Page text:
• says

      813! Nice! I don’t know anybody who has an 813 or higher, so now I do, kinda.

      I don’t think one has to be in debt for 15-30 years. One just needs to use things like a credit card for a long period of time. Nothing wrong w/ paying it off every month. I highly prefer using a CC to cash.

      • Jess says

        I also have an 813! My husband wins though with an 819. This is very advantageous in our situation, since we’re trying to refi. Closing costs are waived if your score is high enough.

        • says

          Nice! You guys are a power credit score couple!

          However, don’t be too convinced by bankers who are “waving” your closing costs b/c of your high credit score. It may be partly the case, but the costs always come out somewhere, such as in a higher mortgage rate.

  9. says

    The further and further you get into your career, the less your grades matter. Your credit score, on the other hand, will always matter, so I’d go for the perfect credit score.

  10. says

    I have had a credit score of 850 and was not treated any differently when my score was just 800. I think it is very black and white. Either it is over X or not. At 850, the bank should pay me to take the loan and that hasn’t happened yet. In fact, I protested a rate when I had 850 and it fell on deaf ears. Their response was you got the best rate which was the same for the lowly 800 score borrower. Grades have a very limited benefit until you have experience.

    • says

      No way, really?! I don’t believe it Larry! Send me a picture!

      What was your secret? How old were you when you got it?

      I would think as a teacher, you’d like your kids to have perfect grades.

      • says

        Actually the bank told me my FICO score was higher than 850! I asked them how can that be and they said it can happen. That is when I asked for a better rate. I even wrote a letter to the president of the bank. I learned that the bank packages these loans and sells them off. It is over as soon as they do that! There is is no extra credit (no pun) for a perfect credit score. You are either above or below a particular level.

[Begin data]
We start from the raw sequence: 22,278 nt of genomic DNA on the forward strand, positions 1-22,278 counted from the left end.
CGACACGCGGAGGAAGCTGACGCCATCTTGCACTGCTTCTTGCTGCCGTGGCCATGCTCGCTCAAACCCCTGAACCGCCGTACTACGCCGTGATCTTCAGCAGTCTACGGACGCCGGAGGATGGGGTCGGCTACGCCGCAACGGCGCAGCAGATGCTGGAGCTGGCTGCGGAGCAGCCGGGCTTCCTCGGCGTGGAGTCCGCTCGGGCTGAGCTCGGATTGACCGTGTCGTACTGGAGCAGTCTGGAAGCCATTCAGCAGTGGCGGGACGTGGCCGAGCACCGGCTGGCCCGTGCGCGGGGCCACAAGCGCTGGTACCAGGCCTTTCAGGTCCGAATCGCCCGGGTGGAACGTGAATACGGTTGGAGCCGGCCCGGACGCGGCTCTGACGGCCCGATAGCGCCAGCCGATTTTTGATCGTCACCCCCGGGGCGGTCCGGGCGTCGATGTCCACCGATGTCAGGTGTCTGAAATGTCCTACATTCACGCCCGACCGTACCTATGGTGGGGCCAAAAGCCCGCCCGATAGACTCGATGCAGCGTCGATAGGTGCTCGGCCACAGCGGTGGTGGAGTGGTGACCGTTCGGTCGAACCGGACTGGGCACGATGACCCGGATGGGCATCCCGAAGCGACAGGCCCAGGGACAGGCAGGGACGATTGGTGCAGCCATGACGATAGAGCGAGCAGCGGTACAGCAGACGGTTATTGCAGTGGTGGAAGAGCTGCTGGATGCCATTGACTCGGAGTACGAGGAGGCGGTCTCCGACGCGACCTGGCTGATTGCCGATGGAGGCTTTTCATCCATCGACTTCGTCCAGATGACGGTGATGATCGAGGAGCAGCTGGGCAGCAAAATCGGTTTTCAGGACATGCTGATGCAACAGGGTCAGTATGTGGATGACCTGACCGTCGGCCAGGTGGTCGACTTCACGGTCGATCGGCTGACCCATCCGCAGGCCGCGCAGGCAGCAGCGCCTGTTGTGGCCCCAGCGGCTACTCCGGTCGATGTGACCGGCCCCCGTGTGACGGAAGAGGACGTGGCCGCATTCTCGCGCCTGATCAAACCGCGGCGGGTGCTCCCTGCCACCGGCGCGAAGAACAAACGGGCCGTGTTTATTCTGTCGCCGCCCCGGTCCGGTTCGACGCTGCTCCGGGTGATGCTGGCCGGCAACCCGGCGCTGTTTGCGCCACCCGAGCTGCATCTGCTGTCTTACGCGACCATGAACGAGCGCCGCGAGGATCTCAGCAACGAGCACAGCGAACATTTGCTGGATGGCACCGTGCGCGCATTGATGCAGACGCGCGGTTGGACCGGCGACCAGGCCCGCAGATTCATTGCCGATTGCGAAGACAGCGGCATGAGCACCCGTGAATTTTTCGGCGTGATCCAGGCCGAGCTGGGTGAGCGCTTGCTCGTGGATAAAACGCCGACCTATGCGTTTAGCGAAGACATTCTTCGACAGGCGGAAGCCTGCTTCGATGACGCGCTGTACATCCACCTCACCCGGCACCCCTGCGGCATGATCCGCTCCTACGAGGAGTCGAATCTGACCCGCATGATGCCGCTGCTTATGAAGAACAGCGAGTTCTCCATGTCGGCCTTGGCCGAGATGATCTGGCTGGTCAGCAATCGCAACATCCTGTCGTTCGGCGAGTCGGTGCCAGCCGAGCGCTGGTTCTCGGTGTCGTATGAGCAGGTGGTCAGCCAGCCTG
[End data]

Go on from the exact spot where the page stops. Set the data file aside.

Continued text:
If I were a big public company like Apple, commercial banks would bend over backwards to get my business with below prime interest rates. As an individual, I have a lot less leverage, but I use what I have to get the best deal I can.

  11. says

    Luckily, these aren’t exclusive. You can get a 4.0 and then still get an 850 later. Heck, I’d imagine that someone who got a 4.0 is more likely to have a 850 than someone who got a 3.0, but that’s just a guess. Either way, neither needs to be perfect. In most cases, a 3.8 is good enough, just like a credit score of 800 is good enough.

  12. says

    A perfect GPA will open more doors than a perfect credit score. With a perfect GPA, your credit score will likely be meaningless as you’ll be able to pay cash for everything.

  13. Virginia says

    I’d vote for perfect grades even though I agree they don’t matter much after your first couple of years working. They could help you get into a better college and that does impress people, even 20 years later.

    I think most folks get the best rates when they have credit scores around 750 or higher. People seem to treat the gap between 3.9 and 4.0 as much bigger.

  14. says

    I could make the case for either one as they both have merits. I think if I had to choose I would go with a better credit score as it can help you determine so many things later on down the line. If it weren’t for good credit, I would not be able to rent an apartment in this lagging economy, have a no interest credit card (that actually pays me back for using it), or be able to take out a loan for a home or whatever in the future. Grades do help you with your career but there are plenty of people who did badly in school and now are financially secure. I would never discount the importance of doing well in school, though.

  15. says

    I personally would choose the perfect credit. Like you stated only 1% and that is a league of its own.

    As for there being a correlation I don’t think so. I think this has more to do with knowledge and understanding. I was taught to get good grades and nothing about credit and credit score. Imagine my surprise when I go to college and get offered my first credit card.